In reality it is not a single street, but it consists of four consecutive streets. This is the Copenhagen’s shopping street, with boutiques of international brands and shops of the major chains. Strøget‘s peculiarity is the fact that the classiest part with the most elegant buildings and the most exclusive boutiques is located in the part near Kongens Nytorv, while shops for those who can spend a little less (shops for everyone) are located on the other side, going towards Rådhuspladsen.
Second day in Copenhagen
The second day in Copenhagen began with an alarm clock at 7:30 am. Just the time to have breakfast and get ready, shortly after 8 we were already around the city. It was peak hour and the streets were invaded by bicycles. There were also several cars, but the number of people who went to work/school by bike was really unbelievable. We also saw a holding hands couple cycling to work. There I started to understand the meaning of hygge, an untranslatable Danish term which expresses a sense of serenity and happiness that is experienced while savoring the pleasures of life surrounded by the affection of loved ones.
The first stop of the second day in Copenhagen was the central station, from where we took a train to Hillerød. In this pretty little village about forty kilometers away from Copenhagen, Frederiksborg Castle is located. According to many, it is the most beautiful castle in Denmark.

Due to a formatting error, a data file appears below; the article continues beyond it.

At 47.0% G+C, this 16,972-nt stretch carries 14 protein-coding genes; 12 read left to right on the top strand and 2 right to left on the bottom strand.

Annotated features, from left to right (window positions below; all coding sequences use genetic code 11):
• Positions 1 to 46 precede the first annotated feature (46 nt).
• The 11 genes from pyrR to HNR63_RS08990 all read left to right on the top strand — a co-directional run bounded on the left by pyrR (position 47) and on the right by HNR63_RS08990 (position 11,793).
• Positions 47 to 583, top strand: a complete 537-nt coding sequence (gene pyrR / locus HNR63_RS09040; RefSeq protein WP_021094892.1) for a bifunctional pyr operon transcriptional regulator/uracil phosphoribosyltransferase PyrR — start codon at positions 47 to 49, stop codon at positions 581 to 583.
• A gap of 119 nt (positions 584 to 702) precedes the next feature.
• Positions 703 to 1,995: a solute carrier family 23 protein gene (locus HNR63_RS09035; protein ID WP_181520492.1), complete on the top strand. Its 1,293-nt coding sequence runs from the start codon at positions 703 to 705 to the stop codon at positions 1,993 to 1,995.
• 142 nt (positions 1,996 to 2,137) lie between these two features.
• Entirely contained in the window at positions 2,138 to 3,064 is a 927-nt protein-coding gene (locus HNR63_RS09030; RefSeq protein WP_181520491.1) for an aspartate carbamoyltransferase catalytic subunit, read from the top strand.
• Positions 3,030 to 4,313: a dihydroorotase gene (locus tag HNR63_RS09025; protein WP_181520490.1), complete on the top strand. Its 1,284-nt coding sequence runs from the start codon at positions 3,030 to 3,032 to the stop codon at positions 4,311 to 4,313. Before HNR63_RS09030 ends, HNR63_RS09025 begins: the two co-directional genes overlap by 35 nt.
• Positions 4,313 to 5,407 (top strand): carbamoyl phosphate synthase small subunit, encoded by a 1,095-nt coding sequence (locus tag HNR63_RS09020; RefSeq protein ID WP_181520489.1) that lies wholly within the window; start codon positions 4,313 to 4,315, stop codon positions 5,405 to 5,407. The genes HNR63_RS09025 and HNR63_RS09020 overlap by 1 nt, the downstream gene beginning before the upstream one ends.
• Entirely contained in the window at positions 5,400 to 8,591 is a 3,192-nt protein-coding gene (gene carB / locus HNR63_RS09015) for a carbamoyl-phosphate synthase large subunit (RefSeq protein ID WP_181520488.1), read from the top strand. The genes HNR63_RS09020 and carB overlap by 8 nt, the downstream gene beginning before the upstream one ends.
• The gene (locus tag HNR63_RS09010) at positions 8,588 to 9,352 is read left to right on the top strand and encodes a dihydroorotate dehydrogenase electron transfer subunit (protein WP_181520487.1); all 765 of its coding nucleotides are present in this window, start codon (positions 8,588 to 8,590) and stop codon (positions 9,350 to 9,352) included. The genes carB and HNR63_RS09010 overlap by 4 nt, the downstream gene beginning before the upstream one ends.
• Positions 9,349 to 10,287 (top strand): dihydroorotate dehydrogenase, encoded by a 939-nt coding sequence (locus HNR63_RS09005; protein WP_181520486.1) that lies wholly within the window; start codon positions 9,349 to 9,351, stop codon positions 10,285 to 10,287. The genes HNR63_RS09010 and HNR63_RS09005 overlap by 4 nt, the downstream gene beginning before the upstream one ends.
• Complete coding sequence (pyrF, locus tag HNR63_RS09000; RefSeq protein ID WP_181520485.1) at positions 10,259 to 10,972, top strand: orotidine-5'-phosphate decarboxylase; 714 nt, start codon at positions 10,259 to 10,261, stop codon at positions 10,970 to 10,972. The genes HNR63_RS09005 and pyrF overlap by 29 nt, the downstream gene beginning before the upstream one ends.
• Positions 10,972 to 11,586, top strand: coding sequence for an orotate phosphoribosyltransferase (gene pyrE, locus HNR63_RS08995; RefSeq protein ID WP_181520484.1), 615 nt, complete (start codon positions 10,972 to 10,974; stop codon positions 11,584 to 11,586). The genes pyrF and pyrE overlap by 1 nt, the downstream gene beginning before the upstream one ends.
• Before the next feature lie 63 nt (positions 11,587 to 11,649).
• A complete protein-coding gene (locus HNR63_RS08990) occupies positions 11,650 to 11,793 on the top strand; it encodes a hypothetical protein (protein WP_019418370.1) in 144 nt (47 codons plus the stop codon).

Back in Copenhagen at around 2pm, we went to the Torvehallerne, an indoor food market, where you can also eat. There we had lunch with fish & chips and tried the typical Smørrebrød with salmon, all accompanied by a craft beer on tap.
Rundetårn (Round Tower)
With full bellies, we resumed our tour of the center of Copenhagen. The first stop was the Rundetårn. It was erected in the mid-seventeenth century as an astronomical observatory and it presents inside with a spiral ramp leading up to the summit. At the top you can admire a 360-degree panorama over Copenhagen. The tower is still today the oldest astronomical observatory in Europe, in fact you can watch the stars from the telescope at the top.
Copenhagen Canal Cruise
After seeing Copenhagen from above, time had come to explore it from another perspective, the one of its canals.There are two berths for Copenhagen canal cruises: the first is located at Nyhavn and the second at Gammel Strand, opposite Christiansborg Palace. If you have the Copenhagen Card, the canal cruise is free of charge, but be careful, only if you board from the Gammel Strand berth. Apart from this, if you embark from a pier rather than the other, the tour you will do is the same.